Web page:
Let’s take a look at how ICC profiles are used in print design and why it’s important.
ICC Profiles and Print Design
Why you should be using ICC profiles for print design
Every printer is different, meaning even the same model may print out a slightly different coloration than its sibling printer. Some handle blues better than yellows, and others handle reds better than greens.
Besides these differences, the full color gamut translates from digital to print. Generally, that’s RGB to CMYK. To those who don’t know yet, RGB is Red Blue Green, while CMYK is Cyan Magenta Yellow Black. As you can see, there is a big discrepancy in each’s respective color values and thus can easily get lost in translation.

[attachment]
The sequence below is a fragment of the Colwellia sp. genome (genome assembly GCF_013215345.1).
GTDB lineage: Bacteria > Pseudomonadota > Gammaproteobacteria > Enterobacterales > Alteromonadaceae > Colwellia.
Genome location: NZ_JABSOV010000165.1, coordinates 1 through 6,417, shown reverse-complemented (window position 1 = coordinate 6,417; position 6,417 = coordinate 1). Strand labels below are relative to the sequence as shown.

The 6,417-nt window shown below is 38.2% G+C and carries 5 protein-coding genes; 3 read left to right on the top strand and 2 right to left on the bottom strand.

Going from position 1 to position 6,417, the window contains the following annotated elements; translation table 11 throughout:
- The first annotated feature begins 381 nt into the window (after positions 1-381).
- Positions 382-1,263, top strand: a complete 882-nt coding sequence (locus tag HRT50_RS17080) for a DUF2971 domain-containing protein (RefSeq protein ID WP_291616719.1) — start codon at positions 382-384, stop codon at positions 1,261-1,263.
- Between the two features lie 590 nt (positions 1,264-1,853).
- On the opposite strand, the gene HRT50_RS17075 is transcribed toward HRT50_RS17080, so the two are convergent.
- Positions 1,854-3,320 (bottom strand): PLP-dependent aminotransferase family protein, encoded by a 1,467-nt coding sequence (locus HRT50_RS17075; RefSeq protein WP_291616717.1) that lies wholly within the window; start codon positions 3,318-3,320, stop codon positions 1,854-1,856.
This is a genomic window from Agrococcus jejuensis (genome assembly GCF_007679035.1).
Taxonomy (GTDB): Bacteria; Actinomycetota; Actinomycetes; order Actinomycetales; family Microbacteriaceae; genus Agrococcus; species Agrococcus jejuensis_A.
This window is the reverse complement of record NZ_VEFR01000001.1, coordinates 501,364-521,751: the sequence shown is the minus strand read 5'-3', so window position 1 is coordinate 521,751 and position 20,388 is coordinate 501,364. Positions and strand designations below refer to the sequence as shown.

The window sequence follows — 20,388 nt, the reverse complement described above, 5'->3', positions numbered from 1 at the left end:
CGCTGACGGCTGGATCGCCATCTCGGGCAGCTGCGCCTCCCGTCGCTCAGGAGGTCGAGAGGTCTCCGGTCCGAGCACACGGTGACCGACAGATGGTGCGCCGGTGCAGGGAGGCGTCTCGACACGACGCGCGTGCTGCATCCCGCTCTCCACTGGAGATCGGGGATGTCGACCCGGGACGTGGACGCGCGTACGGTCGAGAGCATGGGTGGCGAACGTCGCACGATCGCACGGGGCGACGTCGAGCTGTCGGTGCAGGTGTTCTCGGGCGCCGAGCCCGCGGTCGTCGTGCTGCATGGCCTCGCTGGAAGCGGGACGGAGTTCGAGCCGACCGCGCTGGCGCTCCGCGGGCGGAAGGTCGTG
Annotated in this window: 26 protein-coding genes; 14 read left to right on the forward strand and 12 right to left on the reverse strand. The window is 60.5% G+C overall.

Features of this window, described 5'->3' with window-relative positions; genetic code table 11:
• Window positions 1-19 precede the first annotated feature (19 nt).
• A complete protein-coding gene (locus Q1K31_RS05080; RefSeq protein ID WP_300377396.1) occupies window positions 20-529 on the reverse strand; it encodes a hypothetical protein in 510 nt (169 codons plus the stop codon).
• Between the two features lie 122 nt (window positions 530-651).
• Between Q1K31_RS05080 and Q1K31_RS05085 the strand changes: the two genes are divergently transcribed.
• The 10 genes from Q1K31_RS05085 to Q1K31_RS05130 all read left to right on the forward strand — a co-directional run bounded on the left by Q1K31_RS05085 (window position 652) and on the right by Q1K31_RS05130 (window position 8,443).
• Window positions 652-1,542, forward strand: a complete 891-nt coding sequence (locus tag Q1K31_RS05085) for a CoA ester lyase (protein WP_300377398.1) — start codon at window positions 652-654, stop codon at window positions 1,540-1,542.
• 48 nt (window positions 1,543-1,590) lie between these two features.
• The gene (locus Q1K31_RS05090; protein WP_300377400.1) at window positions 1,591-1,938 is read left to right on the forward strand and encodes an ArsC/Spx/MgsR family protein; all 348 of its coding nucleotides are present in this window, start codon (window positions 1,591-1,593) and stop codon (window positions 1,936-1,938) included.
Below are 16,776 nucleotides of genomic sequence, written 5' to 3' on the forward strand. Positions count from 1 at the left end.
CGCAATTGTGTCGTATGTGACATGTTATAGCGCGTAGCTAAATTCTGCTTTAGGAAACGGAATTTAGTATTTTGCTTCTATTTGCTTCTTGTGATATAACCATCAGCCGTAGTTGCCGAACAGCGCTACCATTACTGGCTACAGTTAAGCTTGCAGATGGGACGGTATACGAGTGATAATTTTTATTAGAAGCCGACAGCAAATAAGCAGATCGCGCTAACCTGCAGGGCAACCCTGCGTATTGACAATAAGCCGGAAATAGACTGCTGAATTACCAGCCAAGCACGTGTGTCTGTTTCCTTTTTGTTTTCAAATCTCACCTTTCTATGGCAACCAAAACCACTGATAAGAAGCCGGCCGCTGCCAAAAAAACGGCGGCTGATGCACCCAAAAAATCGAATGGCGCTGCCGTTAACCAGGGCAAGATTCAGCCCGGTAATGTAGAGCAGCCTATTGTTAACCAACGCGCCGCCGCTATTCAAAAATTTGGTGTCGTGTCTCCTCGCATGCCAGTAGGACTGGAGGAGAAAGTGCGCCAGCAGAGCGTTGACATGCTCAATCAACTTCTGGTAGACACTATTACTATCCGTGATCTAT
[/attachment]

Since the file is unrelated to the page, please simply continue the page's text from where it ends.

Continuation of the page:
ICC profiles help designers eliminate that discrepancy and it’s the number one reason why you should use ICC profiles for print design work. Assigning the ICC profile of your printer in use to your project ensures near perfect color translation and accuracy.
How ICC profiles work and how to use them for print work
When you apply an ICC profile to your print project, you are ensuring consistent color accuracy no matter what device it’s being viewed on. That may be a bit confusing for those wondering how that ties into print, so let’s clarify it.
A designer creates a gorgeous business card design that’s full of color and personality. That designer will need to send that design over to the owners of the company or that company’s marketing team or the head of the art department—you get the idea. That means that single design is being viewed on different phones and laptops and monitors. That designer, and the company, needs the color accuracy of that design to be consistent.
Thus, through assigning it an ICC profile, the design is consistent across all devices and on paper.